In high school, you are forced to get mental counseling if there is any sign of mental illness. In college, unless the medical case is on the severe side, it is 100% your choice whether you want to see a counselor or not. Even scarier, college counselors don't get paid anywhere near enough money to actually care about what happens to their patients.
You could be going to a class with someone plotting a mass murder and you won't even know it until it's too late. The examples of why this is a dangerous attribute about college don't stop with Virginia Tech shooter Seuing Hei-Cho. James Holmes, the guy who will soon be executed for gunning down 12 people in a movie theater, was a college student. So was Adam Lanza! These people weren't even deemed too mentally ill to roam around a college campus.
So we've got dangerous criminals and dangerous students all looking to capitalize on the abundance of targets innocently walking around right in front of them. Most would agree, at least those who Googled “Gunpoint College” earlier in the article, that something should be done to prevent any more horrible incidents.
We need to pay campus police officers and college mental health counselors more money so they have an incentive to become more dedicated to serving students who depend on their protection. The money we give these counselors would go towards them giving students with a history of mental illness a more comprehensive to determine how dangerous they are.
As for the campus police, they might not have to monotonously cruise up and down the streets at night, but it wouldn't hurt to take part in searches (yes, just like real cops) to cleanse the nearby college town of as many potentially violent people as possible. As per our knowledge, campus police currently don't do anything of the sort because they don't have the incentives or manpower to do so.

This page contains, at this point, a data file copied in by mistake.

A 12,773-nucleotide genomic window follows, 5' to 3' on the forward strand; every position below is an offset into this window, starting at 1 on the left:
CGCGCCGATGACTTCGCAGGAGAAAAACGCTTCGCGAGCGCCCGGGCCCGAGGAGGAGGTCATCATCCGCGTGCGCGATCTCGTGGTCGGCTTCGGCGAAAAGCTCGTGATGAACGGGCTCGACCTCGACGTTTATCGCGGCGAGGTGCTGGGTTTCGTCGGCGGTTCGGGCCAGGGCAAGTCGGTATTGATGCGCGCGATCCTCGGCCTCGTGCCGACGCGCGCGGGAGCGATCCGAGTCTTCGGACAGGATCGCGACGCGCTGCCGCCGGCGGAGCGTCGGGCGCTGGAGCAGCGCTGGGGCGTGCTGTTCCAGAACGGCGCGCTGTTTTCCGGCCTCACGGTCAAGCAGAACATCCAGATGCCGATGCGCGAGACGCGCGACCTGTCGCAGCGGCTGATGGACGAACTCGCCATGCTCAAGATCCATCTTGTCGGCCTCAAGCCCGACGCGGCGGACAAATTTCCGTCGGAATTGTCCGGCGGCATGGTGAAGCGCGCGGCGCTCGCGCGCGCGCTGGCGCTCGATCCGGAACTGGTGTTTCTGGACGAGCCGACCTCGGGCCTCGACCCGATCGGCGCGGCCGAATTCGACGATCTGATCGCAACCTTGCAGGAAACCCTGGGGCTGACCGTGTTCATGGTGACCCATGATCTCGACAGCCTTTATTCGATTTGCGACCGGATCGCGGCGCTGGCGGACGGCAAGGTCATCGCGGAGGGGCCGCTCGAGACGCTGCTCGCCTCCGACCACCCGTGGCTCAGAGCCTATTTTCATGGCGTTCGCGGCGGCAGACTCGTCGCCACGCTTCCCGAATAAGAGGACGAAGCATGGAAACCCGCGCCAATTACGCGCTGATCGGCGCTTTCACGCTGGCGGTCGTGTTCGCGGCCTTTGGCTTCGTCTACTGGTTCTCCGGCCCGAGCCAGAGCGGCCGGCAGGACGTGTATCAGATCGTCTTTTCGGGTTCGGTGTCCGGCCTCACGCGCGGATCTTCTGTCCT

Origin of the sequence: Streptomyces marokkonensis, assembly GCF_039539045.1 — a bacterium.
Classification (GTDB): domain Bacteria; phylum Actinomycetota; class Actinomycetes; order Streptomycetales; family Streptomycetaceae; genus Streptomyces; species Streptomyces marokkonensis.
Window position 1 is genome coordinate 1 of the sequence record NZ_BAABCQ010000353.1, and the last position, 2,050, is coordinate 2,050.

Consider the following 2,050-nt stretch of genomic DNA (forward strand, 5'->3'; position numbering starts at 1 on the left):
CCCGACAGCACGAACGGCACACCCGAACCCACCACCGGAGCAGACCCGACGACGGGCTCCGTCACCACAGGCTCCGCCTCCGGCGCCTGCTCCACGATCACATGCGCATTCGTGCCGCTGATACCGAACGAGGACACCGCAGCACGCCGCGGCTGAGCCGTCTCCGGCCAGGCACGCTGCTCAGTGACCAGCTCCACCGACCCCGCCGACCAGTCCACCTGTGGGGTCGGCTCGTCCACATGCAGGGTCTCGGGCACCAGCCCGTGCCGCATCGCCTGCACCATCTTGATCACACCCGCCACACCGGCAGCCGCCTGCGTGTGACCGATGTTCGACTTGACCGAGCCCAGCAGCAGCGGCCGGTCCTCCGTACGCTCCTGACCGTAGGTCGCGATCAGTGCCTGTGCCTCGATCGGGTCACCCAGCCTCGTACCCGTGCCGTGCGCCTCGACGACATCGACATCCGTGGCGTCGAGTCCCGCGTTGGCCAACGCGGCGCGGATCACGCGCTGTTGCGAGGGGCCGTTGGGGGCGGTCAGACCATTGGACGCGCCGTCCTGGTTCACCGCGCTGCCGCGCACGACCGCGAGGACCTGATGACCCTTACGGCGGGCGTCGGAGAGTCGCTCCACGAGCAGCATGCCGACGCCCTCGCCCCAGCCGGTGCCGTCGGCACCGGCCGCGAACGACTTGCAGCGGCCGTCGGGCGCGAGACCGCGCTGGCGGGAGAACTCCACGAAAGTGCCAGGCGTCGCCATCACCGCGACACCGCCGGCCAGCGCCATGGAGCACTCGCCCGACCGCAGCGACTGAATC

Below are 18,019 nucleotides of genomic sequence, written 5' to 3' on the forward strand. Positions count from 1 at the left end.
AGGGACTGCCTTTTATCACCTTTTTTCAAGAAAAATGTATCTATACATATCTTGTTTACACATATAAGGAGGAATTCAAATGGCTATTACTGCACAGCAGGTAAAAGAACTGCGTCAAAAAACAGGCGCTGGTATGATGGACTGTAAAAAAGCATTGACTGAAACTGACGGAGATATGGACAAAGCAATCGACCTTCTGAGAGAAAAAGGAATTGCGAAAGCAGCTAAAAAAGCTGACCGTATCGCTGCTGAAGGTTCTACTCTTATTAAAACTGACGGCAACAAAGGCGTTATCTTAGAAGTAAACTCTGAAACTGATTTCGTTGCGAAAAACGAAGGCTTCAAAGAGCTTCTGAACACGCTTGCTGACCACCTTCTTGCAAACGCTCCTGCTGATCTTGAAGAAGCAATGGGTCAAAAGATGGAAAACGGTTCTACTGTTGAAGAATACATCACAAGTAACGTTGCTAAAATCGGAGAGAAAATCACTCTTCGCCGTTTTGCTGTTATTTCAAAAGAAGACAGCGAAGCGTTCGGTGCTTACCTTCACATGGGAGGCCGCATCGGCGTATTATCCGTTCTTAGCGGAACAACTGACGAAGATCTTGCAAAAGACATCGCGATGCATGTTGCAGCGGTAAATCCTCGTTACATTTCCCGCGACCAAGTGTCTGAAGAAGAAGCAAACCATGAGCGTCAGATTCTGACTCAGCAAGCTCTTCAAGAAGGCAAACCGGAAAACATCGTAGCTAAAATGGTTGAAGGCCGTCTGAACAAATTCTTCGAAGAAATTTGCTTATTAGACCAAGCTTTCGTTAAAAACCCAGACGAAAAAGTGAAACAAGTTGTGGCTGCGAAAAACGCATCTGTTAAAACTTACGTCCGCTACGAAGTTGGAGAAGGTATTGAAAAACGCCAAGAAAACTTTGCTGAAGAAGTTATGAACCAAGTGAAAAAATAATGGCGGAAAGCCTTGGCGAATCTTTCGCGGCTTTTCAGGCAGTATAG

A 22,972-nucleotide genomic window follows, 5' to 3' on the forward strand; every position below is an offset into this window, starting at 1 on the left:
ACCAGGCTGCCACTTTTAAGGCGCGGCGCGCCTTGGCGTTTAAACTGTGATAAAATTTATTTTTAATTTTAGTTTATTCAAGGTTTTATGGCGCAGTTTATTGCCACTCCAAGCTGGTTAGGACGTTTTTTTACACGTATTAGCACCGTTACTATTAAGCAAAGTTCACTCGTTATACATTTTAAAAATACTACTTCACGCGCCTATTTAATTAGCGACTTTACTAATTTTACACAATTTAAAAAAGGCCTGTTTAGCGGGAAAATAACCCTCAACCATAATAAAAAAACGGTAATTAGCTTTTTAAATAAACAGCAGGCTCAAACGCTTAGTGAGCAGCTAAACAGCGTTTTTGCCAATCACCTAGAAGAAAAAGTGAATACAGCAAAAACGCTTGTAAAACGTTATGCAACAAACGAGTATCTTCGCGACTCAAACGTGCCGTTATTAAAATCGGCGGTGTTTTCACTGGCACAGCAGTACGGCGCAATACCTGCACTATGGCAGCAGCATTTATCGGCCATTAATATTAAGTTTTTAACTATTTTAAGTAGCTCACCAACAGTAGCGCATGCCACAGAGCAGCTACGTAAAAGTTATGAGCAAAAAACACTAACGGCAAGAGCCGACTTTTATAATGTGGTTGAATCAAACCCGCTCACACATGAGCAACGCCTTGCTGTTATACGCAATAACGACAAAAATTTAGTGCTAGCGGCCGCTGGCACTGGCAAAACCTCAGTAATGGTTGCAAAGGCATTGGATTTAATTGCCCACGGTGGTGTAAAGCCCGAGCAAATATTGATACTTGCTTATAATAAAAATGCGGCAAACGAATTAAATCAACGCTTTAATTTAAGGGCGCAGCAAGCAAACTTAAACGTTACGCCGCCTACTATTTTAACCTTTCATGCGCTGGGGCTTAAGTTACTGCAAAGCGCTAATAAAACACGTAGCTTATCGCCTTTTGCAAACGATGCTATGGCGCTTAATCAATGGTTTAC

College is supposed to be the most freeing and overwhelmingly enjoyable period of a young adult's life, and any lack of safety associated with that environment is detrimental to the golden years of being a kid. This should be a time every teenager looks forward to without any worry of violence or crime because they are being attentively protected for the case of extreme danger. Right now, that isn't entirely true.
To bring that characteristic to fruition, however, changes need to be made before fear and insecurity due to all these recent college crimes hinder a student's desire to truly feel at home at school.
Sean Levinson | Elite.